Wedge-shaped Beetles, Ripiphoridae, are a small but widely distributed group of Beetles related to Blister and Fungus Beetles. They are unusual in that they are parasitoids, with their larvae developing inside the body of another Insect and only emerging as an adult (typically with fatal consequences for the host), typically targetting Cockroaches, Bees or Wasps (including Wasp species that are themselves parasitoids). Wedge-shaped Beetles lack the penetrating ovipositors (egg laying organs) of parasitoid Wasps, instead laying their eggs on a host or in places where the emergent larvae will encounter a suitable host, for example some Bee-targeting species lay their eggs on flowers, with the newly hatched larvae climbing onto the back of visiting Bees, then hitching a ride back to the hive where they infects larval Bees in their cells. Wedge-shaped Beetles have a limited fossil record, with the majority of fossil species known from Cainozoic amber, and a small number of specimens from Cretaceous amber.
In a paper published in the European Journal of Taxonomy on 14 February 2017, Yun Hsiao of the Department of Entomology at the National Taiwan University and the State Key Laboratory of Biocontrol, Ecology and Evolution at Sun Yat-Sen University, Yali Yu, also of the State Key Laboratory of Biocontrol, Ecology and Evolution at Sun Yat-Sen University and of the College of Life Sciences at Capital Normal University, Congshuang Deng, again of the State Key Laboratory of Biocontrol, Ecology and Evolution at Sun Yat-Sen University and of the College of Life Sciences at Capital Normal University and Hong Pang, once again of the State Key Laboratory of Biocontrol, Ecology and Evolution at Sun Yat-Sen University, describe a Wedge-shaped Beetle from the Middle Jurassic Jiulongshan Formation of Inner Mongolia.
The Daohugou Beds of the Jiulongshan Formation are a fossil Lagarstätte from Ningcheng County in Inner Mongolia, which have produced a large number of well preserved Middle Jurassic Vertebrates, Insects, Plants and other fossils. The fauna has been considered to be part of the Jehol Biota, but is now generally considered to be slightly earlier. The deposits formed in lake surrounded by a moist, warm-temperate forest, dominated by Conifers, Ginkos and Cycads.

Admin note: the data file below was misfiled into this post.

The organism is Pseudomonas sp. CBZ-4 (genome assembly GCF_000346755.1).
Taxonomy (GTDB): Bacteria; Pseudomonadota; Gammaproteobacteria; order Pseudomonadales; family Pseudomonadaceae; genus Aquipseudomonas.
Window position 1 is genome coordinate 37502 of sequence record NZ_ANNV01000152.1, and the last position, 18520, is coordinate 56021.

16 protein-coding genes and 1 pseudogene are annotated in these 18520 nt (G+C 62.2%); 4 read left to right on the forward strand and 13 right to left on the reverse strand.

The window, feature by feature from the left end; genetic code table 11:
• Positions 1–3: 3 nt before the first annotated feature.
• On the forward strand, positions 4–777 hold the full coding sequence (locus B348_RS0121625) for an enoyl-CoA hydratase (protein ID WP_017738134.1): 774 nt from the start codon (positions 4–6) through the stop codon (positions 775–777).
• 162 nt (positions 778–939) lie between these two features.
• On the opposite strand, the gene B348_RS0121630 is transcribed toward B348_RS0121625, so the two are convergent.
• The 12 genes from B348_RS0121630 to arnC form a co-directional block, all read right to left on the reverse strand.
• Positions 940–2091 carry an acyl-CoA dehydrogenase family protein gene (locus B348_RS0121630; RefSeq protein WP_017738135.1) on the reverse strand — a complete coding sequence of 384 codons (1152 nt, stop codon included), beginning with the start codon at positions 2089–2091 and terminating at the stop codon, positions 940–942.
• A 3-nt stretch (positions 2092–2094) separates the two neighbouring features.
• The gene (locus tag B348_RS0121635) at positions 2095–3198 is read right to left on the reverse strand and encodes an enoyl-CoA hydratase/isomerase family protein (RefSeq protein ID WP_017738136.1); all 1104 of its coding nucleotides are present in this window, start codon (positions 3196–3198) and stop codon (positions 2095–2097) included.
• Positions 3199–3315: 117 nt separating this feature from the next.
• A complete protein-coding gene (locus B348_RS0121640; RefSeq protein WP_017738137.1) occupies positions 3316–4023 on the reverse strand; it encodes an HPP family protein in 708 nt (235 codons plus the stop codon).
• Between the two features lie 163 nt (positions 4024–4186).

The new species is named Archaeoripiphorus nuwa, where 'Archaeoripiphorus' is a combination of 'Archaeo' meaning ancient, and 'Ripiphorus' the modern genus from whifh the group gets its name, while 'nuwa' honours the ancient Chinese goddess Nüwa, credited with creating Mankind and rebuilding the world after a terrible flood. The species is described from a single specimen of indeterminate sex, 15.5 mm in length and 5.0 mm in width and covered in fine hairs.
Archaeoripiphorus nuwa. Photograph of complete specimen. Scale bar is 5 mm. Hsiao et al. (2017).
Archaeoripiphorus nuwa cannot be placed in any of the modern subfamilies of the Ripiphoridae, though it does bear some similarities to two modern groups, the Pelecotominae and Ptilophorinae. The similarity to the living Pelecotominae is particularly interesting as the larvae of this group specialise in parasitizing the larvae of Wood-boring Beetles, with the adults laying eggs on infested wood. A number of representatives of Beetle groups with wood-boring larvae today have been found in the Daohugou Biota, combined with Plant fossils which imply a palaeoenvironment with Gymnosperm forests and some Angiosperms.
Reconstruction of Archaeoripiphorus nuwa, illustrating a hypothesized behavior in which the females search for damaged xylem cells, caused by larvae of xylophagous Beetles, to oviposit in wood. Hsiao et al. (2017).
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